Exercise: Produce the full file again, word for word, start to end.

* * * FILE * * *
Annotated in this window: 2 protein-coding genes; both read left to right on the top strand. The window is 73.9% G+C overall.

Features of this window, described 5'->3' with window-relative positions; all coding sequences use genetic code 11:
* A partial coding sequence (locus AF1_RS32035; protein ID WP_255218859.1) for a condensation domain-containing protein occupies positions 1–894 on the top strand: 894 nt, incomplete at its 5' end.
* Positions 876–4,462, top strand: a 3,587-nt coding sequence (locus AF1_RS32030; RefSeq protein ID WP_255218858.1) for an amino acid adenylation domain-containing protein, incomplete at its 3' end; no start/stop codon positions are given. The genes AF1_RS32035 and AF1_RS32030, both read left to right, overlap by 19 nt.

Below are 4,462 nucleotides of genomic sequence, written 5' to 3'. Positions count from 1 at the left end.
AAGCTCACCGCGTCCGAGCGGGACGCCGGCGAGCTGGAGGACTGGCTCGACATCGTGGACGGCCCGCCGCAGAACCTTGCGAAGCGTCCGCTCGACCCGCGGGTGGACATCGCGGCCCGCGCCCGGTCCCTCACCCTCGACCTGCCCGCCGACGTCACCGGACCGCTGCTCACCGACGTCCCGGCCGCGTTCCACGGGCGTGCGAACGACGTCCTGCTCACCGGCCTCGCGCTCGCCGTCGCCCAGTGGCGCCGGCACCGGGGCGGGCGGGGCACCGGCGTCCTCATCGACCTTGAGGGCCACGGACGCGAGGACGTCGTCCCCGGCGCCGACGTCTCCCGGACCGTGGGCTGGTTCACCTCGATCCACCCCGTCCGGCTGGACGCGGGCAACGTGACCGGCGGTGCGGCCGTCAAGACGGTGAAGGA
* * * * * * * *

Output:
Annotated in this window: 2 protein-coding genes; both read left to right on the top strand. The window is 73.9% G+C overall.

Features of this window, described 5'->3' with window-relative positions; all coding sequences use genetic code 11:
* A partial coding sequence (locus AF1_RS32035; protein ID WP_255218859.1) for a condensation domain-containing protein occupies positions 1–894 on the top strand: 894 nt, incomplete at its 5' end.
* Positions 876–4,462, top strand: a 3,587-nt coding sequence (locus AF1_RS32030; RefSeq protein ID WP_255218858.1) for an amino acid adenylation domain-containing protein, incomplete at its 3' end; no start/stop codon positions are given. The genes AF1_RS32035 and AF1_RS32030, both read left to right, overlap by 19 nt.

Below are 4,462 nucleotides of genomic sequence, written 5' to 3'. Positions count from 1 at the left end.
AAGCTCACCGCGTCCGAGCGGGACGCCGGCGAGCTGGAGGACTGGCTCGACATCGTGGACGGCCCGCCGCAGAACCTTGCGAAGCGTCCGCTCGACCCGCGGGTGGACATCGCGGCCCGCGCCCGGTCCCTCACCCTCGACCTGCCCGCCGACGTCACCGGACCGCTGCTCACCGACGTCCCGGCCGCGTTCCACGGGCGTGCGAACGACGTCCTGCTCACCGGCCTCGCGCTCGCCGTCGCCCAGTGGCGCCGGCACCGGGGCGGGCGGGGCACCGGCGTCCTCATCGACCTTGAGGGCCACGGACGCGAGGACGTCGTCCCCGGCGCCGACGTCTCCCGGACCGTGGGCTGGTTCACCTCGATCCACCCCGTCCGGCTGGACGCGGGCAACGTGACCGGCGGTGCGGCCGTCAAGACGGTGAAGGA